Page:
McKownville Improvement Association
- The Great Western Turnpike, and McKownville

The Great Western Turnpike was the ancestor of US Route 20, now Western Avenue in McKownville and the adjacent City of Albany. William (Billy) McKown's canny anticipation of the building of this road to Cherry Valley, most likely based on insider information, is the origin of McKownville. He sold the right-of-way through his land to the Turnpike Company for 6 cents, with the restriction that the road must be built on the surveyed line. McKown's large hostelry and tavern was constructed right next to this line, ready for the opening in 1800 of this eastern section of the Turnpike. This establishment provided refreshment and accommodation to travellers, and their horses, and to droves of cattle and other livestock, for which McKown built extensive stockades and barns near the hotel on both sides of the road, and a water system using pine log pipes. A newspaper article from 1928 contains a section that gives a good description of this early 19th century enterprise, and its connection to livestock markets in Boston and New York City (and reveals that the hamlet then had a different name). McKown's hostelry, like some others along the Turnpike, also served as an informal post office, and became the location of the McKownville Post Office from its formal establishment in 1862 until it was closed in 1905.
tollgate 2 Gt
      Western Turnpike
Tollgate No. 2 on the Turnpike, 1890's; its location was in present-day Westmere
(image from Guilderland Historical Society files)

This road was a privately funded, shareholding venture, with tolls charged at numerous gates along the way. After the Erie Canal opened in 1826, and even more after the railroads started to grow, after about 1840, the turnpike failed to compete with them for long-distance transport of people and farm products. It may never have been particularly profitable, even before the competition arose. In 1849 the section between the start of Western Avenue in the City of Albany and the hamlet of Guilderland 8 miles west, passing through McKownville (1851 map), was improved with new investment by turning the south half into a plank road, and the renaming of it to the Great Western Plank Road. As it in turn became an unprofitable business, maintenance was inadequate and eventually abandoned. Travelling on the road in the later 19th century was an unenjoyable experience. Local government took over the road in 1906, and some maintenance was then provided. It became part of the national road network as US Route 20 in 1925.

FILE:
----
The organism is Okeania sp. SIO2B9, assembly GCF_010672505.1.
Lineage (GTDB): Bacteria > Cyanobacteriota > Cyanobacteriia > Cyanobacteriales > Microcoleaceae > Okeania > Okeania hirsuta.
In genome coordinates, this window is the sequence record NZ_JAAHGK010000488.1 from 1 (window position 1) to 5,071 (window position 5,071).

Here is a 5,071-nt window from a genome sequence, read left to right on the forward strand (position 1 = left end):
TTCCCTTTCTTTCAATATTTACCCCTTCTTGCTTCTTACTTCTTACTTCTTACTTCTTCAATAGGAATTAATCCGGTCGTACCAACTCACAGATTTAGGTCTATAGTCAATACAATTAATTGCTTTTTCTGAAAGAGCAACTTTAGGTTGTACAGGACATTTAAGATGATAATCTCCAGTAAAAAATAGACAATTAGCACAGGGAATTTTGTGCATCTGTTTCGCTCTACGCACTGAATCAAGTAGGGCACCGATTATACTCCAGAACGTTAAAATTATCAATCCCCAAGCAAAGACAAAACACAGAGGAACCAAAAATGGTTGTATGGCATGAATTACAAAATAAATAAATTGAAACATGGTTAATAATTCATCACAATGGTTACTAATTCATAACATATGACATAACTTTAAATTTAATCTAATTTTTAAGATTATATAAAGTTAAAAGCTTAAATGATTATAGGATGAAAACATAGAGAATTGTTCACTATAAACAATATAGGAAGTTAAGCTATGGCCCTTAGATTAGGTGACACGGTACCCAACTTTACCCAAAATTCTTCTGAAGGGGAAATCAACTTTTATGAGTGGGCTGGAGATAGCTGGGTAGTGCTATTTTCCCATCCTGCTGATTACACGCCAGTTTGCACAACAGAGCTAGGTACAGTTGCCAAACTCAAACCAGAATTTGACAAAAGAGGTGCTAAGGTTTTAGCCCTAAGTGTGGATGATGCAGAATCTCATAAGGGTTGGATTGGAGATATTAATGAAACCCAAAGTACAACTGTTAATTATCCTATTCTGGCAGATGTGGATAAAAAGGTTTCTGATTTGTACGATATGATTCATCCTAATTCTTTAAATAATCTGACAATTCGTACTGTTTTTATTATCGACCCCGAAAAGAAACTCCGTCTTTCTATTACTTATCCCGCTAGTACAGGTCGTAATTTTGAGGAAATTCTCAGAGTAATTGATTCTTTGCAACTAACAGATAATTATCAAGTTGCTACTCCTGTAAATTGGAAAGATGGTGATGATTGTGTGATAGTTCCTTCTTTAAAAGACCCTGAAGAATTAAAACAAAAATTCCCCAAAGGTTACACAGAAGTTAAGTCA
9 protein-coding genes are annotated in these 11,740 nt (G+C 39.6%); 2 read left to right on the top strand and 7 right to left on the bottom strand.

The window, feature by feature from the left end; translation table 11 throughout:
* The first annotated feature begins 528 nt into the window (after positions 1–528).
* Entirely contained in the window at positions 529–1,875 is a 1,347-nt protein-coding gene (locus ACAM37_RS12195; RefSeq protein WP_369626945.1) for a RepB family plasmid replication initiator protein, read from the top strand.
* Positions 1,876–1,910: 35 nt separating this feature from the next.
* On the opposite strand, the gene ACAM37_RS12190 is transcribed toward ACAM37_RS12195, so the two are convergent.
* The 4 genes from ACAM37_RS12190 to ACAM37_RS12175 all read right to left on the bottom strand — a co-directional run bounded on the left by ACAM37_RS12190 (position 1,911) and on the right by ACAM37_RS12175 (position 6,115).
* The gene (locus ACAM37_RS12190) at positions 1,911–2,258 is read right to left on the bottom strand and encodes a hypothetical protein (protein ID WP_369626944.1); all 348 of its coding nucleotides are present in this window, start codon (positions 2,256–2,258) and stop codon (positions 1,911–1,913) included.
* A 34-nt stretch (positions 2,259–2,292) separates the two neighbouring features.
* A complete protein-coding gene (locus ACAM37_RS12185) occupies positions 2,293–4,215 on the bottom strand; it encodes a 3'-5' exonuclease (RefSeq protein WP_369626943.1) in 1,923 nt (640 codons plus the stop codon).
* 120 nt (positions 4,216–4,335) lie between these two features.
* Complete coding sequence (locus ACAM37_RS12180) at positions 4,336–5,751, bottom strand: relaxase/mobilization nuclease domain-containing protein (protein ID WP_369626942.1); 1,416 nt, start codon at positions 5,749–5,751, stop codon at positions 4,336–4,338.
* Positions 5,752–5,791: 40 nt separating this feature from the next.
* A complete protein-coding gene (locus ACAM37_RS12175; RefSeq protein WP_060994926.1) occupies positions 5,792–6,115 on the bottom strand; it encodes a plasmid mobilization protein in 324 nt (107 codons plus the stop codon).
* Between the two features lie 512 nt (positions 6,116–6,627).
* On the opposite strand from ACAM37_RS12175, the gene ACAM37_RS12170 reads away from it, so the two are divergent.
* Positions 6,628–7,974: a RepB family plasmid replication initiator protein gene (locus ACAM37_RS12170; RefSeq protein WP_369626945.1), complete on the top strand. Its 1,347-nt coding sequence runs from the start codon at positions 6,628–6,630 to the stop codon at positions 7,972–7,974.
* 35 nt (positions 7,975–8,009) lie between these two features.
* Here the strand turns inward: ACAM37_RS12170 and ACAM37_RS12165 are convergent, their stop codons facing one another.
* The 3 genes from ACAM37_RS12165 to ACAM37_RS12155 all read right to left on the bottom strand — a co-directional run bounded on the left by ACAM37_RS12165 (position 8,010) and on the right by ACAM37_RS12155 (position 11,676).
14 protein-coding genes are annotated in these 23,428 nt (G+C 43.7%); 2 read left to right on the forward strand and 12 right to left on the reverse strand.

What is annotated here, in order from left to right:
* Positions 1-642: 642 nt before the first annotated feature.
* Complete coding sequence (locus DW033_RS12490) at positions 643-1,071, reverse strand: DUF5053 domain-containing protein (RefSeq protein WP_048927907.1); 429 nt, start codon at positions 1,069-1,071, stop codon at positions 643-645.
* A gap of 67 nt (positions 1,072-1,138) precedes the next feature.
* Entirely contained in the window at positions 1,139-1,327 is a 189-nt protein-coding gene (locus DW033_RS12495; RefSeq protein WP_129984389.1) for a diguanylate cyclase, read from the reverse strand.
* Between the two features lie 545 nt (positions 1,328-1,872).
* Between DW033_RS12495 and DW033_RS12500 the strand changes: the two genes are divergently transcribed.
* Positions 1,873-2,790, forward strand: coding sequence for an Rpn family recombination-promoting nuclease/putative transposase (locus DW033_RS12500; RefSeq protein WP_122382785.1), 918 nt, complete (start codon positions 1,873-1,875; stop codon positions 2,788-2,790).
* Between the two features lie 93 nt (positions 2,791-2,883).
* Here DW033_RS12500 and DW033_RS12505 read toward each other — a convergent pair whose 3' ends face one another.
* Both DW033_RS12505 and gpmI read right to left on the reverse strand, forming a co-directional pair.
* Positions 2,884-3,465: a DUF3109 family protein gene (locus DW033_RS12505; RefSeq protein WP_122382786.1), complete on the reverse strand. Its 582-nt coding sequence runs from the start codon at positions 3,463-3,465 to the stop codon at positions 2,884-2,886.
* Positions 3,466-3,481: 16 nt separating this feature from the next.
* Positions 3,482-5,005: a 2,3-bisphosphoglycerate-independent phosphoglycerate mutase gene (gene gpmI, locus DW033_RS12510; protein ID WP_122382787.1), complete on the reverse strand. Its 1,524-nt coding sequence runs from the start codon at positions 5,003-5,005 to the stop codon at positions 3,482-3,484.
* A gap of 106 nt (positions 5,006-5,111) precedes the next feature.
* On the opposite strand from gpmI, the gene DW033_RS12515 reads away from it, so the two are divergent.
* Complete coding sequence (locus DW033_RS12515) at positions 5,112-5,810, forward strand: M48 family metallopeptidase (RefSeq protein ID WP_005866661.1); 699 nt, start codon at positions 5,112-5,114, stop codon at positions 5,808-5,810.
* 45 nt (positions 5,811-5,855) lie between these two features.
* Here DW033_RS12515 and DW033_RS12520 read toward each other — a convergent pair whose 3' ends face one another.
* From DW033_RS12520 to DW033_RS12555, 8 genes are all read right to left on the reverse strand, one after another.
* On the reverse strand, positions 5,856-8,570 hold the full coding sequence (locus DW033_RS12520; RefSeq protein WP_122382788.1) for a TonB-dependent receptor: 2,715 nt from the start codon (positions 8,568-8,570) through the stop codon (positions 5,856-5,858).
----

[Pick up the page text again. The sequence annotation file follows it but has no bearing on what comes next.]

A local newspaper (that titled itself "The Turnpike Record") published in 1956 a summary of the history of the Turnpike and Plank Road written by W.H Mohr, and an extended series of articles by A.H. Gregg [text transcript pdf; scan images pdf] on the history of the Great Western Turnpike was published in 1957.  Gregg included two of Henry Schoolcraft's tales of the wolves that could still occasionally be encountered in the earliest 1800's when travelling through the pine forest on the road west of McKown's hotel. The map of 1854 below shows "Wolf Hills" about half a mile south of the Turnpike along what is now Johnston Road.

Tollgate No 1, Great Western Turnpike
Tollgate No. 1 on the Turnpike; view to the west of the rutted snow on the Western Turnpike, 1890's
(original image source not identified; posted in